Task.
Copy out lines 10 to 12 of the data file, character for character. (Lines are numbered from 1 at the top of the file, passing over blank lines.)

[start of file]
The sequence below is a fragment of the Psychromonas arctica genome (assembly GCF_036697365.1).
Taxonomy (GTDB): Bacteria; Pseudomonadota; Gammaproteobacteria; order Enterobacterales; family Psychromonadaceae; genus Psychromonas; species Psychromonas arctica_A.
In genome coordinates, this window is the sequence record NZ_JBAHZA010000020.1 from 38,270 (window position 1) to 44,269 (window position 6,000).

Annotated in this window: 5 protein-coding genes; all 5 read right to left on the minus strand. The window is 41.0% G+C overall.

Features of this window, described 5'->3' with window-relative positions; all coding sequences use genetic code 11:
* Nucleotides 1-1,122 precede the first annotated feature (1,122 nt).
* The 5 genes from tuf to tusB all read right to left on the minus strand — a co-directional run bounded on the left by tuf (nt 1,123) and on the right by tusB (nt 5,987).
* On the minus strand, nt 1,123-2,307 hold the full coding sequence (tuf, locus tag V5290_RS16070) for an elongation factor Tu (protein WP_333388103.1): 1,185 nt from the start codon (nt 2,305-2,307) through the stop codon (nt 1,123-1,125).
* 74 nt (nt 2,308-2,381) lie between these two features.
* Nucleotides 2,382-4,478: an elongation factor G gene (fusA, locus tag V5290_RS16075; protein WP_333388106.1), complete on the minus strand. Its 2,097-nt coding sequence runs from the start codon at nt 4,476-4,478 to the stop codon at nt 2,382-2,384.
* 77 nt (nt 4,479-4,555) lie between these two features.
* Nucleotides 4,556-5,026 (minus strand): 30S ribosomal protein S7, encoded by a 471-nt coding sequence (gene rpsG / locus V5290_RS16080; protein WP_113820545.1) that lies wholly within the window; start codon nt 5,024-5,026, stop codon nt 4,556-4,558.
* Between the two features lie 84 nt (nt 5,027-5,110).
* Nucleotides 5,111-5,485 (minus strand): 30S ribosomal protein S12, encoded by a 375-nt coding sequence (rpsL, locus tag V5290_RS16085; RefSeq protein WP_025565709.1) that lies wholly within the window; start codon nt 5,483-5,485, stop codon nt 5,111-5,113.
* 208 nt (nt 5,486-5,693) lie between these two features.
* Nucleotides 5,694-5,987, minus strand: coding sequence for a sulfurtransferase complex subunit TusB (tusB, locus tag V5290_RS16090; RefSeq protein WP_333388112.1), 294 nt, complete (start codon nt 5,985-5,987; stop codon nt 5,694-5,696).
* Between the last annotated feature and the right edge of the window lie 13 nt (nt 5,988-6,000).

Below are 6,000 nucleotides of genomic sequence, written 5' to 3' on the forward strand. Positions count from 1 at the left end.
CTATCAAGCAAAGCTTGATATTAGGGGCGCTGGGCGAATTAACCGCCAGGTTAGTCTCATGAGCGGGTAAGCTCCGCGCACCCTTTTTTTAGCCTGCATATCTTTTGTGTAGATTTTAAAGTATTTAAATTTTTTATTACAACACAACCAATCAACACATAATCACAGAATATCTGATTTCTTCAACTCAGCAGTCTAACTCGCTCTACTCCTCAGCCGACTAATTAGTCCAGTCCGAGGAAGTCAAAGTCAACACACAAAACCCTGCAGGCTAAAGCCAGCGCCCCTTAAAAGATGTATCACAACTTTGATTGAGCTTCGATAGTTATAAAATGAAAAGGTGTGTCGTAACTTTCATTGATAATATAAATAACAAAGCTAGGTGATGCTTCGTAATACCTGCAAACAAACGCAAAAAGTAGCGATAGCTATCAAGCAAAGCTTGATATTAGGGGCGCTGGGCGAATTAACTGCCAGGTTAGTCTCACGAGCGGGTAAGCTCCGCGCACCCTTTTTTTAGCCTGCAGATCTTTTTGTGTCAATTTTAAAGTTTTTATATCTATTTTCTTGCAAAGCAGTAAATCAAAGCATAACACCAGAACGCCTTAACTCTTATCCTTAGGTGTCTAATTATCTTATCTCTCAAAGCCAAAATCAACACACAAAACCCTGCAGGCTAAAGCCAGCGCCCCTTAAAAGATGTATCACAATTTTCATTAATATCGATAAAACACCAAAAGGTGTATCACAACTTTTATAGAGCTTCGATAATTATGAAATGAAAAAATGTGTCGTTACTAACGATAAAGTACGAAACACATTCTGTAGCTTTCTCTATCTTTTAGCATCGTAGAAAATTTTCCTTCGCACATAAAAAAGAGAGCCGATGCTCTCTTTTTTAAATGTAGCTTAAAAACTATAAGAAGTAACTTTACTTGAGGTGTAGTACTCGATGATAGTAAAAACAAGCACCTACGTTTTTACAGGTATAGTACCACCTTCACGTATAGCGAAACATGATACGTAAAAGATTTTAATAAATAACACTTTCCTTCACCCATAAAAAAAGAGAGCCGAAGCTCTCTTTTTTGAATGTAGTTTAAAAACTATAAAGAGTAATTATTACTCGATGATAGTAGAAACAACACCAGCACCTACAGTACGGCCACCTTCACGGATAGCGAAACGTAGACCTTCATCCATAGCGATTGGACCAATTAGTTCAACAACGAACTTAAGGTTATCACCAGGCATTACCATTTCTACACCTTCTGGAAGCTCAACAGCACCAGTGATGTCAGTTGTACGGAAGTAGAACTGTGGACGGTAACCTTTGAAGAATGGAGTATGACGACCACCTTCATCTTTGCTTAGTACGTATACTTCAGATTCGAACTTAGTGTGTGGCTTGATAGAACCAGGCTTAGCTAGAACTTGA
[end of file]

* Nucleotides 2,382-4,478: an elongation factor G gene (fusA, locus tag V5290_RS16075; protein WP_333388106.1), complete on the minus strand. Its 2,097-nt coding sequence runs from the start codon at nt 4,476-4,478 to the stop codon at nt 2,382-2,384.
* 77 nt (nt 4,479-4,555) lie between these two features.
* Nucleotides 4,556-5,026 (minus strand): 30S ribosomal protein S7, encoded by a 471-nt coding sequence (gene rpsG / locus V5290_RS16080; protein WP_113820545.1) that lies wholly within the window; start codon nt 5,024-5,026, stop codon nt 4,556-4,558.